What happens when banks buy banks? You get a mess of ABA routing numbers.
In a process that is years in the making, I’ve been consolidating more accounts I no longer need. This time, my Capital One Banking account is the one that is getting the ax. I opened the account years ago because of a Costco promotion  that gave it a pretty good interest rate. When Capital One ended the relationship  in the middle of 2012 and the interest bonus ended that calendar year, I decided I was going to close it. It’s March, I’m about three months behind schedule, but today I took the first step in cutting my ties – I added it as an external transfer to one of my other accounts.
There was a tricky piece though… Capital One has multiple routing numbers. This is common with these megabanks because they go on acquisition sprees and you end up with different ABA routing numbers depending on what legacy system you’re a part of. You see this often with brick and mortar banks like Bank of America – that’s why they ask what state you opened your account in.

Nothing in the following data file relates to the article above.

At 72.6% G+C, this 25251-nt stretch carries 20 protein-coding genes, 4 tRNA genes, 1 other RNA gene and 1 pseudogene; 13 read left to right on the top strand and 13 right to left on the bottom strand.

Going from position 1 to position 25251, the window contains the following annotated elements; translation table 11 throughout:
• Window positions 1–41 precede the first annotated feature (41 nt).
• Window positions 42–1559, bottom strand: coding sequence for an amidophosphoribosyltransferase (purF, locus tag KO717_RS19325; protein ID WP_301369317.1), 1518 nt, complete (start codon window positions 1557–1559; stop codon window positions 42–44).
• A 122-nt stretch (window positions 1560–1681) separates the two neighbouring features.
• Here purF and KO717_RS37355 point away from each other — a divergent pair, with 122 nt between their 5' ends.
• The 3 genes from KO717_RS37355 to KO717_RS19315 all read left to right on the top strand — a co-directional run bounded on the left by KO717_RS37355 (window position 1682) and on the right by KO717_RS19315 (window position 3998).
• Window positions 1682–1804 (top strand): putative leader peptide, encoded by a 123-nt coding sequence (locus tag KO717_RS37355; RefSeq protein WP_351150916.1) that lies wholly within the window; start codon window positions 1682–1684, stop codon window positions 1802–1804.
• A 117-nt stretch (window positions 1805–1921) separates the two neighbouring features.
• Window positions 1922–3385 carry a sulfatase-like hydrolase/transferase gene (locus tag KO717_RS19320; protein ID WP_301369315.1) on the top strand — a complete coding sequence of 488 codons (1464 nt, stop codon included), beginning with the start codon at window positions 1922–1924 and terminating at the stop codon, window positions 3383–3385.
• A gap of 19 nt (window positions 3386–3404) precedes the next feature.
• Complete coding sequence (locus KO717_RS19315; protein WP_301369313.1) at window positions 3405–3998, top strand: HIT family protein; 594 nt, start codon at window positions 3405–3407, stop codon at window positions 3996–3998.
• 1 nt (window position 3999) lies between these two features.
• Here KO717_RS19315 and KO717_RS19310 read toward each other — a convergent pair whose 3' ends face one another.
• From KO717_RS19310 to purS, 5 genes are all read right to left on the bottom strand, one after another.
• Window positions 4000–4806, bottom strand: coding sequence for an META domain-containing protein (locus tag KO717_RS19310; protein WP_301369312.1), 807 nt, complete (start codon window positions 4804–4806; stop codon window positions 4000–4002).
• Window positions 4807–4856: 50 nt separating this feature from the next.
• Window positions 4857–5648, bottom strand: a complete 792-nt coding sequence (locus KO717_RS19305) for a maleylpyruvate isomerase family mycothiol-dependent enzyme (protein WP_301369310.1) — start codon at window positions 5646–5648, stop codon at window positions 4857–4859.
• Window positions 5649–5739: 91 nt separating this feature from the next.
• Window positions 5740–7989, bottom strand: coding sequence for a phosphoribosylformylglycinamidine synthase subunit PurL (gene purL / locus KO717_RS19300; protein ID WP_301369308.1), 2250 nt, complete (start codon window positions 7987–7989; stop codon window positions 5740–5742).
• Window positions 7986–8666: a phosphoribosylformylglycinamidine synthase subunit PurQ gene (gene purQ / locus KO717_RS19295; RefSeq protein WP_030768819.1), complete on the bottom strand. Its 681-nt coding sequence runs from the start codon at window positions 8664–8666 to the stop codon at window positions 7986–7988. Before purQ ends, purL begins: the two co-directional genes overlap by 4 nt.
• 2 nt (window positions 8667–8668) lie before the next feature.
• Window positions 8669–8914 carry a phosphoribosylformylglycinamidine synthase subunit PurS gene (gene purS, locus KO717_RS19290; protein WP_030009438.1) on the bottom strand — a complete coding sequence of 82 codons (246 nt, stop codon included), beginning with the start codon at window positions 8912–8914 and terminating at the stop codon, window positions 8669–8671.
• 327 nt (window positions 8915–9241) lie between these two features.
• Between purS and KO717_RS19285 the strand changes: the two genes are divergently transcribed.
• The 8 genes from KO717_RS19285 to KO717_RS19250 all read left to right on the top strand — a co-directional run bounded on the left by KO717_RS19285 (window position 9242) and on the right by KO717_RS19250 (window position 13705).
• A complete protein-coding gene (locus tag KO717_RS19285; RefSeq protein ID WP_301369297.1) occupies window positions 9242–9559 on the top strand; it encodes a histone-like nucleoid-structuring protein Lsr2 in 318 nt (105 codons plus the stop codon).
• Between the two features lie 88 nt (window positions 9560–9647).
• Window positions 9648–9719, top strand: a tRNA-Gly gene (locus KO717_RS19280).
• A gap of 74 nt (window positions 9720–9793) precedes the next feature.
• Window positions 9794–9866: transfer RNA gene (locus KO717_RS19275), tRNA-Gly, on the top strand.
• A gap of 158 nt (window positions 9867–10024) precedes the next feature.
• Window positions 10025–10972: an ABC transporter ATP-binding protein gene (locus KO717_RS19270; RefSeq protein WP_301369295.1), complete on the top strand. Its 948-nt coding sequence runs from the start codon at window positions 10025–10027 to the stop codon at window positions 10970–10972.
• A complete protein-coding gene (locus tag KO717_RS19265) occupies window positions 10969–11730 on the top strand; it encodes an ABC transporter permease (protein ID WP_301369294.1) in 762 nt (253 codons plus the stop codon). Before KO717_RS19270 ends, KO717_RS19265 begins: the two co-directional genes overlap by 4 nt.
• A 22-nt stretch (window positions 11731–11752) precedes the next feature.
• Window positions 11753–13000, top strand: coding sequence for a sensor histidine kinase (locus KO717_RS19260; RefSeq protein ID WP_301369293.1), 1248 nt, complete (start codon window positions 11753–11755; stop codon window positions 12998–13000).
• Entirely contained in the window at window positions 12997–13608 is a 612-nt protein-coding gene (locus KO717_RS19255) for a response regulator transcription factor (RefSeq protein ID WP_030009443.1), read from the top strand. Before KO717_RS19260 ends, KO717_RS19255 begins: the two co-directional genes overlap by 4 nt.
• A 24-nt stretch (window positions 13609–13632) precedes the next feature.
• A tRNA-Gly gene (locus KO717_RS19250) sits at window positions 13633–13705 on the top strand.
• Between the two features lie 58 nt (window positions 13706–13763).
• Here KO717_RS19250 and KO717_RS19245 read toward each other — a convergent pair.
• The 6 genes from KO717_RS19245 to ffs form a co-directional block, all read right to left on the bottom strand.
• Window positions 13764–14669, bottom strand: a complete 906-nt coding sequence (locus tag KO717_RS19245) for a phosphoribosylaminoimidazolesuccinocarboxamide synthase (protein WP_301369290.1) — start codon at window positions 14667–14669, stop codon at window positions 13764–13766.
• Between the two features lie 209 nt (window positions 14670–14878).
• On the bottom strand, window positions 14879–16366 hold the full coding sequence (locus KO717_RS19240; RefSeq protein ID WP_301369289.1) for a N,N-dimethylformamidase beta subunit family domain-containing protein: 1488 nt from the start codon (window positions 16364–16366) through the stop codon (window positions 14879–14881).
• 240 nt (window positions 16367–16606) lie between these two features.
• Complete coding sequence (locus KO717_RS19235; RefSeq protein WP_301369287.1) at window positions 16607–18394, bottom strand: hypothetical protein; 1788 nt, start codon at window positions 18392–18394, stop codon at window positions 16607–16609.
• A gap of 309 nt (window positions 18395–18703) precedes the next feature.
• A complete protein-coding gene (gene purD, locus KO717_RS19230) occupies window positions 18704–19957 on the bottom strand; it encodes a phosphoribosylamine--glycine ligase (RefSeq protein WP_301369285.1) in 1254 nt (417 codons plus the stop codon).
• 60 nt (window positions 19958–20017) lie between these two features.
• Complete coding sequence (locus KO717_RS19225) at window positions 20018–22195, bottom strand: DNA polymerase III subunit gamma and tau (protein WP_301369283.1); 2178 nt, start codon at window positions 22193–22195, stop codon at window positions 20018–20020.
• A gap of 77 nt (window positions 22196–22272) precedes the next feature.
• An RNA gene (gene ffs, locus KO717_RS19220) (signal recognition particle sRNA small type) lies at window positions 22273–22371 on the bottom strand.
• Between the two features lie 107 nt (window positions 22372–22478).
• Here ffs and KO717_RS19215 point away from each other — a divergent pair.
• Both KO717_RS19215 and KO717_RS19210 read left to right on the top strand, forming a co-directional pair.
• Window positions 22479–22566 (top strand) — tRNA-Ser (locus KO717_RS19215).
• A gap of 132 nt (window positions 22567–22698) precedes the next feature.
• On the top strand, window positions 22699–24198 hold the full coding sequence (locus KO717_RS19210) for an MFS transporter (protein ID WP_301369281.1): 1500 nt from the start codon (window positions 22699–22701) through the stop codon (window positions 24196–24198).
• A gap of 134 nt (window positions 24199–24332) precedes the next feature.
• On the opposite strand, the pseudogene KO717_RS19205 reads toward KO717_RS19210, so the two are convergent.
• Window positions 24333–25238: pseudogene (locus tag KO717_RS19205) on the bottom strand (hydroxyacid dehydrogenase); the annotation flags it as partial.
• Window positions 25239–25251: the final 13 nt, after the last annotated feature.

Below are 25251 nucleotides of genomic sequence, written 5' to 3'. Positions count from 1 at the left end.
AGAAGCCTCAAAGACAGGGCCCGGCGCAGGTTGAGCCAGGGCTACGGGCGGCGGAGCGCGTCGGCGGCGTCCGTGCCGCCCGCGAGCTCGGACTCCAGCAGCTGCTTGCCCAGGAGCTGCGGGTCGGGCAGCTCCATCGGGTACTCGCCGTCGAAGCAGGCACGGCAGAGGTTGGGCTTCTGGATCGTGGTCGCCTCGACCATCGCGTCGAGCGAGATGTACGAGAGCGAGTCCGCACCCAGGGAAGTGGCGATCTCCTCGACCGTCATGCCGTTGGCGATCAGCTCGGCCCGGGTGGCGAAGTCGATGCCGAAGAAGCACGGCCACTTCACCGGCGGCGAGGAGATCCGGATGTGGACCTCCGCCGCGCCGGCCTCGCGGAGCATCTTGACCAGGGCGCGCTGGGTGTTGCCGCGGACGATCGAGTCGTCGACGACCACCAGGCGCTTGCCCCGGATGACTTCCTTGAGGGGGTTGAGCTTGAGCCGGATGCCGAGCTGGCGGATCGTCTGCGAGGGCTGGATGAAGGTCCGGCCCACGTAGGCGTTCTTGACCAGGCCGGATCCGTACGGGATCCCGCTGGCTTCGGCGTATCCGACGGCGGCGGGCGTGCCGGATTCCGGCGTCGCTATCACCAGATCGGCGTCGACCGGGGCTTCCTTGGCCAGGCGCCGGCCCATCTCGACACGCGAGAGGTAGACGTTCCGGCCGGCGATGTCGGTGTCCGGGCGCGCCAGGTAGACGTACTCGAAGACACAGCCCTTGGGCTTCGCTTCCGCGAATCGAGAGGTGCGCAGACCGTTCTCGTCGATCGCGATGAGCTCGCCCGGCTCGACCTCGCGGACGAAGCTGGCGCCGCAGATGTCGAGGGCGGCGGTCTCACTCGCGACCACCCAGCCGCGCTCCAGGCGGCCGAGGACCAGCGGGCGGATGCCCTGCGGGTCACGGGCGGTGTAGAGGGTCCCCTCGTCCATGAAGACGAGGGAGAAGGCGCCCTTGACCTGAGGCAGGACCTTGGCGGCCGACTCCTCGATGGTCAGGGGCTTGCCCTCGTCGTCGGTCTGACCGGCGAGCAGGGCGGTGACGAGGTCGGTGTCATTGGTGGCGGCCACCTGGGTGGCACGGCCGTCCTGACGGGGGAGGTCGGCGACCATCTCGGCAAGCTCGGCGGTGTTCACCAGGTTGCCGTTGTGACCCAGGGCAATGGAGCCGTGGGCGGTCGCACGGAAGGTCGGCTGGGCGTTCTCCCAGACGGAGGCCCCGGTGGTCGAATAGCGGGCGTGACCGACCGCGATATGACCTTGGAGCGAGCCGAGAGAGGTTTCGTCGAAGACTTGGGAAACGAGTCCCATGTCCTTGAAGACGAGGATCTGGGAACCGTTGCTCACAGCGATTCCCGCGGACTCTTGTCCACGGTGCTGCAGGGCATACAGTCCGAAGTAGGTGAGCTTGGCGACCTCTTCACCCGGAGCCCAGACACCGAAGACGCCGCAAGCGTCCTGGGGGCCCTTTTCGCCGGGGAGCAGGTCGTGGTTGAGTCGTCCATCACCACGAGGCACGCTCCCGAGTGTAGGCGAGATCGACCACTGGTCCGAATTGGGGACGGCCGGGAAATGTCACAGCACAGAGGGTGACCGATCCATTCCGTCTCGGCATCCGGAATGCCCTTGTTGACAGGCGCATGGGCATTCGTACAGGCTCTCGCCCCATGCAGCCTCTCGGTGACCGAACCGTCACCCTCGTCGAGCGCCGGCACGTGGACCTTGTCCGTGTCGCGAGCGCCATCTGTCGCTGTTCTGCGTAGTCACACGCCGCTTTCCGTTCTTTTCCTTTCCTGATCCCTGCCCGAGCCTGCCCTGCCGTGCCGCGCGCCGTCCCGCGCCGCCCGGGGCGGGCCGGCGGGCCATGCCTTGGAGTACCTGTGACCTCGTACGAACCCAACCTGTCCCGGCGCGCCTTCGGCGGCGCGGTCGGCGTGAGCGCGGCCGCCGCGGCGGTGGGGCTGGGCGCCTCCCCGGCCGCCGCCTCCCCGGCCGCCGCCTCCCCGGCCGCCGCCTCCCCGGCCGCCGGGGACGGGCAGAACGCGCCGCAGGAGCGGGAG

Capital One, in theory, has only two listed:
- Capital One Bank (USA), N.A.: 051405515
- Capital One, N.A.: 056073502
In order to find out which one you’re using, you have to check your statements (or your checks but I don’t have any). It will say that your account is held at Capital One Bank or simply Capital One. And, just to make it more confusing, Capital One 360 uses ING Direct’s old ABA number – 031176110. Capital One 360 is a division of Capital One, N.A., but they have their own routing number. My savings account was an online one but it fell under Capital One Bank.
It’s very confusing but, on the plus side, this allows for “backward compatibility.”